Townshend spent a number of weeks on his Lowry organ at home trying to get the right keyboard/synthesizer sound. Eventually he found a marimba setting and set it on repeat to get the complicated repeating chord pattern at the start of the track. It also had a special pedal that, when pressed, would repeat each note played three times in succession. The track is virtually impossible to replicate, especially when playing live, so, like Queen on the middle rock section of Bohemian Rhapsody, the band play it from tape. The intro repeating section is 33 seconds long until the guitar kicks in and Townshend said in an interview with Rolling Stone, “There is this moment of standing there just listening to this music and looking out to the audience and just thinking, ‘I f**king did that. I wrote that.’ I just hope that on my deathbed I don’t embarrass myself by asking someone, ‘Can you pass me my guitar and will you run the backing tape of Baba O’Riley’? I just want to do it one more time.”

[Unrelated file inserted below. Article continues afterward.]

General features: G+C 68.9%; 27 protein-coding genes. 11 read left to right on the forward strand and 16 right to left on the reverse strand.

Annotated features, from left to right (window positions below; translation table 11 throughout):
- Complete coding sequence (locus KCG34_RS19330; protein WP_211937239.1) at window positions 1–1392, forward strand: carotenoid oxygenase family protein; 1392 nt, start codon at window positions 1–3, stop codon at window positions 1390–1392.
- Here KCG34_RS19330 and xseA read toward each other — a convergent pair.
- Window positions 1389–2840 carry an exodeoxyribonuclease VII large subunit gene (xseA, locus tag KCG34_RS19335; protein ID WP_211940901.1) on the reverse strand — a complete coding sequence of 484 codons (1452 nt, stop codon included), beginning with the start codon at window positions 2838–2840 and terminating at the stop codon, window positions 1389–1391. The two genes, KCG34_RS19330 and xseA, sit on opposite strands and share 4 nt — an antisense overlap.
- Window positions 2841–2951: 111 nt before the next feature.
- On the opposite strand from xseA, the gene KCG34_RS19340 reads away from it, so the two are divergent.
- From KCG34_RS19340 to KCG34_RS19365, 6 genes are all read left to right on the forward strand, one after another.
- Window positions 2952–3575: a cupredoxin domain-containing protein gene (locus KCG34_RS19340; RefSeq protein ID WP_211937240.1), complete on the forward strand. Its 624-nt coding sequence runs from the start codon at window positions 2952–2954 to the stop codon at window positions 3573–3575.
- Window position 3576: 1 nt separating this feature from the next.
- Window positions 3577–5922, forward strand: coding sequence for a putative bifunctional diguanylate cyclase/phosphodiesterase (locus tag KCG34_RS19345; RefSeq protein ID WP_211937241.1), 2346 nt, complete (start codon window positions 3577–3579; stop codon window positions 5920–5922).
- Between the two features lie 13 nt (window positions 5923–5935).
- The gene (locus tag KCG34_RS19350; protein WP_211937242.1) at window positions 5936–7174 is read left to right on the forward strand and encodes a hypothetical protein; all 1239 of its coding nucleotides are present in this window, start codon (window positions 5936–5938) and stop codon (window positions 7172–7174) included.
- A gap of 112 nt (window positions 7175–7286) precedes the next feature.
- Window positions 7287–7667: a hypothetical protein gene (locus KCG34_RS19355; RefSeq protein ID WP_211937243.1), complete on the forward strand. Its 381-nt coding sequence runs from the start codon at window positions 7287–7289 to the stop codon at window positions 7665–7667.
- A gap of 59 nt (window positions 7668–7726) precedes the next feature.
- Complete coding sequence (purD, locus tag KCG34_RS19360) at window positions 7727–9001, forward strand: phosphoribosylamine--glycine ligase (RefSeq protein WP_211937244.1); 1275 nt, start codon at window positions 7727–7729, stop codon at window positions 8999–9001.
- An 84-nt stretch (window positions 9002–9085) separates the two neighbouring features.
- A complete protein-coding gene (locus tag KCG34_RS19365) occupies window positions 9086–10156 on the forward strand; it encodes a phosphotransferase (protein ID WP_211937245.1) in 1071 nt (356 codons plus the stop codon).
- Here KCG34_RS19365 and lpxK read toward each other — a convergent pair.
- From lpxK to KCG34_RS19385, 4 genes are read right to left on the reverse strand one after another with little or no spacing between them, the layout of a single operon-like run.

As the song opens, ‘Out here in the fields I fight for my meals’ and the talk about ‘It’s only teenage wasteland’ paints a very gloomy picture, well when Lifehouse was conceived (in Townshend’s mind) it was done in a time when a large area of the UK was indeed polluted wasteland, Townshend explained it as: “A self-sufficient drop-out family group farming in a remote part of Scotland decide to return South to investigate rumours of a subversive concert event that promises to shake and wake up apathetic, fearful British society. Ray is married to Sally, they hope to link up with their daughter Mary who has run away from home to attend the concert. They travel through the scarred wasteland of middle England in a motor caravan, running an air conditioner they hope will protect them from pollution.” He went on to explain the ‘teenage’ bit, “they are regular people but they’re the scum off the surface; there’s a few farmers there. It’s mainly young people who are either farmer’s kids whose parents can’t afford to buy them experience suits; then there’s just scum, like these two geezers who ride around in a battered-up old Cadillac limousine and they play old Who records on the tape deck. I call them track fans.”